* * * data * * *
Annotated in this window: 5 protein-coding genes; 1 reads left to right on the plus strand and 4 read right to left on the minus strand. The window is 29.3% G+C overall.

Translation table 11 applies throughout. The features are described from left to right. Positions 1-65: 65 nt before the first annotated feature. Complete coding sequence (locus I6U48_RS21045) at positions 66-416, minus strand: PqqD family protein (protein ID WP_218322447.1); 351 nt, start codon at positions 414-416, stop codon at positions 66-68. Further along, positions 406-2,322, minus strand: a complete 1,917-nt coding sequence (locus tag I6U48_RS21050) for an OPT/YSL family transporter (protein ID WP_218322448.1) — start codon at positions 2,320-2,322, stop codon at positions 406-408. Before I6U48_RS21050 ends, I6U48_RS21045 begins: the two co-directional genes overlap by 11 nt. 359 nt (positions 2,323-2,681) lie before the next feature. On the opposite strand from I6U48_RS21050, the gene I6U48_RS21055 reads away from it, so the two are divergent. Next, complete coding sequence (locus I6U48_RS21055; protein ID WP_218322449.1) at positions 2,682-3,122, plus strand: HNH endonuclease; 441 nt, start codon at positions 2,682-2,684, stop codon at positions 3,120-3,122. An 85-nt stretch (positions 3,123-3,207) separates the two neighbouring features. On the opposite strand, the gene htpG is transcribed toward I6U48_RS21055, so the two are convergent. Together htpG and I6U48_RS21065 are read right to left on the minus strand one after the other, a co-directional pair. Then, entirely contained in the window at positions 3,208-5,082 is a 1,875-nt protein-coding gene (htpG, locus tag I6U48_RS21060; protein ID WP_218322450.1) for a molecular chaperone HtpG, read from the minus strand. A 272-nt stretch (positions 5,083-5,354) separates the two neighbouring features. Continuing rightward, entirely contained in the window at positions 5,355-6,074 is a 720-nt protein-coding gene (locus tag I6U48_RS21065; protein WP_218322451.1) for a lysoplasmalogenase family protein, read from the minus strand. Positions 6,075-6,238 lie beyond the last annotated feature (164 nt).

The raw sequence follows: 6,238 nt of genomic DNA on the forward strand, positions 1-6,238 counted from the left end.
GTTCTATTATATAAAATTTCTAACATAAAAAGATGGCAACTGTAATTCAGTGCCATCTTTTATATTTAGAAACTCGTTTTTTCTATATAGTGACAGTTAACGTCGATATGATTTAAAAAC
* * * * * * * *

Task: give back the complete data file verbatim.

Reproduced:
Annotated in this window: 5 protein-coding genes; 1 reads left to right on the plus strand and 4 read right to left on the minus strand. The window is 29.3% G+C overall.

Translation table 11 applies throughout. The features are described from left to right. Positions 1-65: 65 nt before the first annotated feature. Complete coding sequence (locus I6U48_RS21045) at positions 66-416, minus strand: PqqD family protein (protein ID WP_218322447.1); 351 nt, start codon at positions 414-416, stop codon at positions 66-68. Further along, positions 406-2,322, minus strand: a complete 1,917-nt coding sequence (locus tag I6U48_RS21050) for an OPT/YSL family transporter (protein ID WP_218322448.1) — start codon at positions 2,320-2,322, stop codon at positions 406-408. Before I6U48_RS21050 ends, I6U48_RS21045 begins: the two co-directional genes overlap by 11 nt. 359 nt (positions 2,323-2,681) lie before the next feature. On the opposite strand from I6U48_RS21050, the gene I6U48_RS21055 reads away from it, so the two are divergent. Next, complete coding sequence (locus I6U48_RS21055; protein ID WP_218322449.1) at positions 2,682-3,122, plus strand: HNH endonuclease; 441 nt, start codon at positions 2,682-2,684, stop codon at positions 3,120-3,122. An 85-nt stretch (positions 3,123-3,207) separates the two neighbouring features. On the opposite strand, the gene htpG is transcribed toward I6U48_RS21055, so the two are convergent. Together htpG and I6U48_RS21065 are read right to left on the minus strand one after the other, a co-directional pair. Then, entirely contained in the window at positions 3,208-5,082 is a 1,875-nt protein-coding gene (htpG, locus tag I6U48_RS21060; protein ID WP_218322450.1) for a molecular chaperone HtpG, read from the minus strand. A 272-nt stretch (positions 5,083-5,354) separates the two neighbouring features. Continuing rightward, entirely contained in the window at positions 5,355-6,074 is a 720-nt protein-coding gene (locus tag I6U48_RS21065; protein WP_218322451.1) for a lysoplasmalogenase family protein, read from the minus strand. Positions 6,075-6,238 lie beyond the last annotated feature (164 nt).

The raw sequence follows: 6,238 nt of genomic DNA on the forward strand, positions 1-6,238 counted from the left end.
GTTCTATTATATAAAATTTCTAACATAAAAAGATGGCAACTGTAATTCAGTGCCATCTTTTATATTTAGAAACTCGTTTTTTCTATATAGTGACAGTTAACGTCGATATGATTTAAAAAC